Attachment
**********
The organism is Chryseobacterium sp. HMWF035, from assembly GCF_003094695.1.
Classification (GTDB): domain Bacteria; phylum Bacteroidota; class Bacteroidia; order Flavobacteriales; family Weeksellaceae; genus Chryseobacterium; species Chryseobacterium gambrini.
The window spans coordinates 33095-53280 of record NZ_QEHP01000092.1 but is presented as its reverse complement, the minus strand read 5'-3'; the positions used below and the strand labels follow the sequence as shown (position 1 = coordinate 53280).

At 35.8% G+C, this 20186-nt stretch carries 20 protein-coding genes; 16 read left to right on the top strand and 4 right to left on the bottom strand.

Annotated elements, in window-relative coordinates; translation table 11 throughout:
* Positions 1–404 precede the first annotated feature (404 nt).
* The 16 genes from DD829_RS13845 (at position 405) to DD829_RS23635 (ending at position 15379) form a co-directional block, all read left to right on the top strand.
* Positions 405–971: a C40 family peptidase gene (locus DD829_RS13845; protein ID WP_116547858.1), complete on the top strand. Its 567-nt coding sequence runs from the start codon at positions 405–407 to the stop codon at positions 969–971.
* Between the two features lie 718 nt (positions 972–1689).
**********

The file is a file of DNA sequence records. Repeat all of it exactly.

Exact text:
The organism is Chryseobacterium sp. HMWF035, from assembly GCF_003094695.1.
Classification (GTDB): domain Bacteria; phylum Bacteroidota; class Bacteroidia; order Flavobacteriales; family Weeksellaceae; genus Chryseobacterium; species Chryseobacterium gambrini.
The window spans coordinates 33095-53280 of record NZ_QEHP01000092.1 but is presented as its reverse complement, the minus strand read 5'-3'; the positions used below and the strand labels follow the sequence as shown (position 1 = coordinate 53280).

At 35.8% G+C, this 20186-nt stretch carries 20 protein-coding genes; 16 read left to right on the top strand and 4 right to left on the bottom strand.

Annotated elements, in window-relative coordinates; translation table 11 throughout:
* Positions 1–404 precede the first annotated feature (404 nt).
* The 16 genes from DD829_RS13845 (at position 405) to DD829_RS23635 (ending at position 15379) form a co-directional block, all read left to right on the top strand.
* Positions 405–971: a C40 family peptidase gene (locus DD829_RS13845; protein ID WP_116547858.1), complete on the top strand. Its 567-nt coding sequence runs from the start codon at positions 405–407 to the stop codon at positions 969–971.
* Between the two features lie 718 nt (positions 972–1689).